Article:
It is also important to control your speed. Similar to a car, if you feel that you’re going too fast SLOW DOWN! This is easily done with the two different brakes on the sled: the bar and pad brakes. The bar brake is a metal bar with two spikes that dig into the hard-packed snow. It has the power for going down hills or coming to a complete stop. In contrast, we use the drag brake while mushing along to slow down more gently and graduallly. It is a rubber pad with studs that allows you to put varying degrees of pressure on it.
The above commands, leaning, and your brakes are the only controls you have over your dogs & the sled. As such, there are three golden rules to be aware of:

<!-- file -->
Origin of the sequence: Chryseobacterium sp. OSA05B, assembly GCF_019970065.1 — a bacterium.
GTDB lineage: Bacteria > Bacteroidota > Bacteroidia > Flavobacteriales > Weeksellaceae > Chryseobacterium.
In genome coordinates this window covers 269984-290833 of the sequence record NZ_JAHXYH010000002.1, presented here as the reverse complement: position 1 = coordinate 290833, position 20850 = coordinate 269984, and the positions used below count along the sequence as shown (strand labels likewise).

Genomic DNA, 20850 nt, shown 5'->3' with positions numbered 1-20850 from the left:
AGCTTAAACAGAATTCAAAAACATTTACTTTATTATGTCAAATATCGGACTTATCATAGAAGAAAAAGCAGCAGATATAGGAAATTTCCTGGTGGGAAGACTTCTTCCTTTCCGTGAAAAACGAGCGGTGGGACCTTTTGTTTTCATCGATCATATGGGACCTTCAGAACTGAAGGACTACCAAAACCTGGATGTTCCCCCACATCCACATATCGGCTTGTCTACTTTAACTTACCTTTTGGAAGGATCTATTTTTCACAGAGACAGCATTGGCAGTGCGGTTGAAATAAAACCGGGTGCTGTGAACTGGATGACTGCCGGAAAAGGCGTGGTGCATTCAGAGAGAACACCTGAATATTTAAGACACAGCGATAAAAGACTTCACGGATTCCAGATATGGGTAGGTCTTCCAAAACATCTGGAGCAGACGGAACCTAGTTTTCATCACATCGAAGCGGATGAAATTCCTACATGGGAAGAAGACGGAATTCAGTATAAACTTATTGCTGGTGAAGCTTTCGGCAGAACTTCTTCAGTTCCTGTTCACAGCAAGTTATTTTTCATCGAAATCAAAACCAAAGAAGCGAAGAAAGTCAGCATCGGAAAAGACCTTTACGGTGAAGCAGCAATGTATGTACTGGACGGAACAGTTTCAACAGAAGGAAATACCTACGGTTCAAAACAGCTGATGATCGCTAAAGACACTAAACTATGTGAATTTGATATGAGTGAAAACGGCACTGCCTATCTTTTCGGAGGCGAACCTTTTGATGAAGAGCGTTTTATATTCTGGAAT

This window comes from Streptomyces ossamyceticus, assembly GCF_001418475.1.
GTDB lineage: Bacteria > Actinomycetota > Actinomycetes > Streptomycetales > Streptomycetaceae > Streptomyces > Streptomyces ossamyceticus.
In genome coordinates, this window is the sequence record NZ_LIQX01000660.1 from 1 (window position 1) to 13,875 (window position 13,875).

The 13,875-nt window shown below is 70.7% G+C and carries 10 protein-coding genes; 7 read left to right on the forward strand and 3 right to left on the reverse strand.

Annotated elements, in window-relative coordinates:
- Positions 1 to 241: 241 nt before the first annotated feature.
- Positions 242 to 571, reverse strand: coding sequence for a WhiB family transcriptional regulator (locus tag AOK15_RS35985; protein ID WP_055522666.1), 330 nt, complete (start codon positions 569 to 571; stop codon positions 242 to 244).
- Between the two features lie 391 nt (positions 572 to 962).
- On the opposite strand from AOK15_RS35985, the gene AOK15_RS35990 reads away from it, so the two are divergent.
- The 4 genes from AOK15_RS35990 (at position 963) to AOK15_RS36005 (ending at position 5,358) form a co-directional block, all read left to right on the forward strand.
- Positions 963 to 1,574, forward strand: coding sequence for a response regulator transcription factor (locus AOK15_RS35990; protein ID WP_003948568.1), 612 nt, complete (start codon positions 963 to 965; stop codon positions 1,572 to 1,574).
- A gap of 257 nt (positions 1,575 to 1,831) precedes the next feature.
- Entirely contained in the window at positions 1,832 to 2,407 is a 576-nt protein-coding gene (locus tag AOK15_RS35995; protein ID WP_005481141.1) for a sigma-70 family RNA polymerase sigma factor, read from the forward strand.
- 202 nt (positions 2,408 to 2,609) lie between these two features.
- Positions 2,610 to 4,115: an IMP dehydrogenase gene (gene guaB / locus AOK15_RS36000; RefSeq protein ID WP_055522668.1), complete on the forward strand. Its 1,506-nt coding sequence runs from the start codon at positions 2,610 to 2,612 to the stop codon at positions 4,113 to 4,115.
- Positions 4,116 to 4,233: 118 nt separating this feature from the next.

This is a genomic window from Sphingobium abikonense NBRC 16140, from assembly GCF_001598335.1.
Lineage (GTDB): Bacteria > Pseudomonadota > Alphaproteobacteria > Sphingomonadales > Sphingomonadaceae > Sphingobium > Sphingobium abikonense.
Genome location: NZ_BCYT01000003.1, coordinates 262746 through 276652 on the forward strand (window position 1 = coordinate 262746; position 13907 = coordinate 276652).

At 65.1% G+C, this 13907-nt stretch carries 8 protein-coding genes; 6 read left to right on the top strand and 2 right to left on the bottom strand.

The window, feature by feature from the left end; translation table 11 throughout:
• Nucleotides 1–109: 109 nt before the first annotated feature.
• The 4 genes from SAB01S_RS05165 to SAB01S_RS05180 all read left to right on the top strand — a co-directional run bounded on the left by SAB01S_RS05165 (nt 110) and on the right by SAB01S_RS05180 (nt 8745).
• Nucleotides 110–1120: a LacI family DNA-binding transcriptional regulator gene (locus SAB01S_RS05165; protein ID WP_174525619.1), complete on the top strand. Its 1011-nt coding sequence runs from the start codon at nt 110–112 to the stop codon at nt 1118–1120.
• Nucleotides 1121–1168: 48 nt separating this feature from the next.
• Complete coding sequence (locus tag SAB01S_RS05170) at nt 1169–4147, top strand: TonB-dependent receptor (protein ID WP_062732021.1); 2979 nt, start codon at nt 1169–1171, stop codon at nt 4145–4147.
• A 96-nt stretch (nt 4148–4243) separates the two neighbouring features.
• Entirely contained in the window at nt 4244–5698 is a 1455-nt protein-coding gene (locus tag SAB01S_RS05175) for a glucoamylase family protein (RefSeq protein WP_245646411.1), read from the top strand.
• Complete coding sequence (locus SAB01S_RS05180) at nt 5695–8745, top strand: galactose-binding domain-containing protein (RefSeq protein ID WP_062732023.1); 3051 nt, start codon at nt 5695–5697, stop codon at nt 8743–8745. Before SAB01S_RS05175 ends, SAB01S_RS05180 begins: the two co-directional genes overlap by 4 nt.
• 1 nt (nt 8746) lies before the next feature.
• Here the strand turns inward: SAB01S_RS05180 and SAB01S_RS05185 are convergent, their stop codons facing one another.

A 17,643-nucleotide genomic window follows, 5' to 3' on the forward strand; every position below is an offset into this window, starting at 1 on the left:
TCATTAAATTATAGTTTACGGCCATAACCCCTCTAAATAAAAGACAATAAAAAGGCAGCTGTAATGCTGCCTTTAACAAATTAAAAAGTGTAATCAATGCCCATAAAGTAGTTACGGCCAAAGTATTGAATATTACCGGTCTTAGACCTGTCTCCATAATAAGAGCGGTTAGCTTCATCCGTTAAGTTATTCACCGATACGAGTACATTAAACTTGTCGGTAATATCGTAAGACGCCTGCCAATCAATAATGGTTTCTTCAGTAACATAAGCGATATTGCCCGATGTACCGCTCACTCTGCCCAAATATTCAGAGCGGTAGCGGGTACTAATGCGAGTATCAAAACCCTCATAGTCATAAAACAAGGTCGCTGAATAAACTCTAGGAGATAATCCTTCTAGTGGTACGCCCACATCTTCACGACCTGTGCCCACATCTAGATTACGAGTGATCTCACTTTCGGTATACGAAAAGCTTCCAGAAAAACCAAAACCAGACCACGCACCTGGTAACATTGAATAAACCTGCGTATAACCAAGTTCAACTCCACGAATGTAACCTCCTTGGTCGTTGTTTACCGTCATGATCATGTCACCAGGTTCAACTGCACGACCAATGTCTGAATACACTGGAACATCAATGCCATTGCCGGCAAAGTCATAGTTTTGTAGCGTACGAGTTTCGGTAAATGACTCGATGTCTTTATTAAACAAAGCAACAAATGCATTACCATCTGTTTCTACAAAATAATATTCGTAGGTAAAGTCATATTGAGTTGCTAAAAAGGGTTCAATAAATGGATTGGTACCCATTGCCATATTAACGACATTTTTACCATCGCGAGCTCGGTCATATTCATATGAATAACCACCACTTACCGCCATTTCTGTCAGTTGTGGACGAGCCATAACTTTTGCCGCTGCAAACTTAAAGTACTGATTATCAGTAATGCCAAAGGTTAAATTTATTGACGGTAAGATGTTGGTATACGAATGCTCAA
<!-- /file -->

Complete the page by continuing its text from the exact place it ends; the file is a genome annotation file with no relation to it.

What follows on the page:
Keep your gangline taut. If your gangline is slack it means your sled is about to run over your dogs!
Always have a hand on your sled; otherwise the dogs may take off without you!
Be aware of what your dogs are doing. The dogs reflect your energy: if you are tense, the dog will become tense; if you relax, the dogs will remain - somewhat - calm.
It may seem overwhelming at first, however the dogs love attention: learn their names, pet them, talk to them and spend time with them at the end of the day in camp. The more they know you, the more they will trust you and the better they will mush for you.